Even though the number of new vulnerabilities seems to be flattening, the persistence of known vulnerabilities in IT systems means that increasingly sophisticated attackers still have a target-rich environment. Patch and configuration management can help.
A recent report on cybersecurity trends by HP TippingPoint DVLabs produced some unsurprising conclusions: The continuing incorporation of greater computing functionality into our lives is helping to expand the threat landscape, attackers are becoming more sophisticated, and Web applications are a top source of new vulnerabilities.
However, the part that caught my attention was what the authors called “the unrelenting presence of legacy threats.” Those are vulnerabilities that have been around for a while and for which fixes usually are available. Their persistence continues to ensure a target-rich environment for attackers even as the rate at which new vulnerabilities are being discovered appears to be leveling off.
“Attacks from well-known malware threats continue to plague computer systems,” the researchers found. “While many of these attacks are well understood and well protected against, it is not unheard of to see large organizations as the source of some of these attacks, indicating that when large organizations implement new systems without threat management controls, the systems are quickly infected with familiar threats.”
The lesson here is that protecting systems depends not only on being aware of the latest vulnerabilities and patching them in a timely manner but also on managing patches and configurations during the life of a system.
The good news in the report is that the number of newly discovered vulnerabilities, after rising steadily through the first half of the decade, appears to have peaked in 2006 and leveled off, if not declined, for the past four years. Final figures for 2010 aren't in, but a comparison of vulnerabilities for the first six months of each year shows a slight downward trend for 2007 through 2009, with a slight uptick in the first half of this year.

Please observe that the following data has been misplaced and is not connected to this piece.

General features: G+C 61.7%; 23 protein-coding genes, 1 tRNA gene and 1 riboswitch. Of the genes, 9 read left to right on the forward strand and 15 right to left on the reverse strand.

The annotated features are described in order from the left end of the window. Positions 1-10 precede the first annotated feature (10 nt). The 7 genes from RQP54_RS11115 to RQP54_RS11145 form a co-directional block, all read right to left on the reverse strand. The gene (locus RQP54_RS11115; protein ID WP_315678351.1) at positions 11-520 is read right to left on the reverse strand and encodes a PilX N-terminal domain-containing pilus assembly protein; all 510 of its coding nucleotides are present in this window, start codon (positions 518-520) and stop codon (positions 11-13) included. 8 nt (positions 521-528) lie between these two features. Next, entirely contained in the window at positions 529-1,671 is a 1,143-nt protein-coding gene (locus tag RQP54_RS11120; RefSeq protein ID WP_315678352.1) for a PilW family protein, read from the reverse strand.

Web applications have become one of the richest sources of vulnerabilities after they overtook vulnerabilities in operating systems in recent years. “Our current research indicates that Web applications continue to pose one of the biggest risks to corporate networks,” the report states.
But old attacks against known vulnerabilities refuse to completely die out. The report notes resurgences of XP CMDSHELL attacks, SQL Slammer and Conficker. China is the primary source of attacks using XP CMDSHELL for SQL injection and Slammer, but the United States is close behind in second place as a source of the SQL injections.
The problem appears to be the use of older versions of SQL Server that have not been properly configured to disable the ability to run operating system commands in SQL Server. That type of attack surged in May and then spiked dramatically in June.
Older vulnerabilities might not be the biggest threat that administrators face, but they are troublesome because they don't need to be a problem. Securing systems against newly discovered vulnerabilities and exploits will probably always be a cat-and-mouse game in which we are playing catch up. But we should be getting better at laying the old vulnerabilities to rest so they don't come back to haunt us.
Admittedly, that is not easy. Systems continually change, and managing patches and configurations in a dynamic environment can be difficult. But better managing this job would free resources and attention for dealing with new threats.